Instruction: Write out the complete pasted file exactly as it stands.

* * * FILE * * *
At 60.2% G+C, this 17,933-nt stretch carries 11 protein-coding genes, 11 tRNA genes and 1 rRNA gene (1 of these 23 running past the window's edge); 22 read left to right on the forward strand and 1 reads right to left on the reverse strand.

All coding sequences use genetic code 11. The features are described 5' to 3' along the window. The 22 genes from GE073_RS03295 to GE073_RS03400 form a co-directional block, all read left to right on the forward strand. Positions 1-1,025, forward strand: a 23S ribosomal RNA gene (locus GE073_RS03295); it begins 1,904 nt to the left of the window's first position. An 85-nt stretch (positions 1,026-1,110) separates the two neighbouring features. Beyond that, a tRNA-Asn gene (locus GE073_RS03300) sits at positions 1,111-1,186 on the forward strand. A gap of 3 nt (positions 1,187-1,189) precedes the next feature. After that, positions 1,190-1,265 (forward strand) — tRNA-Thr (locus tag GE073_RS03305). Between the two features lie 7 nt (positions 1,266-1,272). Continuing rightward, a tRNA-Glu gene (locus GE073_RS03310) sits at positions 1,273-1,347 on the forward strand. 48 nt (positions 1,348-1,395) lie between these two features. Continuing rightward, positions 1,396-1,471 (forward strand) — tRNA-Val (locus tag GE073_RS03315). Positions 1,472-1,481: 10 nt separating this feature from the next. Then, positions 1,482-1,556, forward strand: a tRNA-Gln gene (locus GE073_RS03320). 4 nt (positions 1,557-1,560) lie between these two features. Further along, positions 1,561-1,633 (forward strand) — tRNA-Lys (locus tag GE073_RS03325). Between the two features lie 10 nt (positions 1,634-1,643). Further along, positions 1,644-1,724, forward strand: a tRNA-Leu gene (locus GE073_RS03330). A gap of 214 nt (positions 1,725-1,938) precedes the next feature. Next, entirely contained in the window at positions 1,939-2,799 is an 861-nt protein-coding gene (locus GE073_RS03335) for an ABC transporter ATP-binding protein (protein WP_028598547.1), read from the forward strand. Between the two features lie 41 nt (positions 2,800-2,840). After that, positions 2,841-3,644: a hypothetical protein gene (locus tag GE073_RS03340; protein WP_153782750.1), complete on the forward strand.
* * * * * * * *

At 60.2% G+C, this 17,933-nt stretch carries 11 protein-coding genes, 11 tRNA genes and 1 rRNA gene (1 of these 23 running past the window's edge); 22 read left to right on the forward strand and 1 reads right to left on the reverse strand.

All coding sequences use genetic code 11. The features are described 5' to 3' along the window. The 22 genes from GE073_RS03295 to GE073_RS03400 form a co-directional block, all read left to right on the forward strand. Positions 1-1,025, forward strand: a 23S ribosomal RNA gene (locus GE073_RS03295); it begins 1,904 nt to the left of the window's first position. An 85-nt stretch (positions 1,026-1,110) separates the two neighbouring features. Beyond that, a tRNA-Asn gene (locus GE073_RS03300) sits at positions 1,111-1,186 on the forward strand. A gap of 3 nt (positions 1,187-1,189) precedes the next feature. After that, positions 1,190-1,265 (forward strand) — tRNA-Thr (locus tag GE073_RS03305). Between the two features lie 7 nt (positions 1,266-1,272). Continuing rightward, a tRNA-Glu gene (locus GE073_RS03310) sits at positions 1,273-1,347 on the forward strand. 48 nt (positions 1,348-1,395) lie between these two features. Continuing rightward, positions 1,396-1,471 (forward strand) — tRNA-Val (locus tag GE073_RS03315). Positions 1,472-1,481: 10 nt separating this feature from the next. Then, positions 1,482-1,556, forward strand: a tRNA-Gln gene (locus GE073_RS03320). 4 nt (positions 1,557-1,560) lie between these two features. Further along, positions 1,561-1,633 (forward strand) — tRNA-Lys (locus tag GE073_RS03325). Between the two features lie 10 nt (positions 1,634-1,643). Further along, positions 1,644-1,724, forward strand: a tRNA-Leu gene (locus GE073_RS03330). A gap of 214 nt (positions 1,725-1,938) precedes the next feature. Next, entirely contained in the window at positions 1,939-2,799 is an 861-nt protein-coding gene (locus GE073_RS03335) for an ABC transporter ATP-binding protein (protein WP_028598547.1), read from the forward strand. Between the two features lie 41 nt (positions 2,800-2,840). After that, positions 2,841-3,644: a hypothetical protein gene (locus tag GE073_RS03340; protein WP_153782750.1), complete on the forward strand.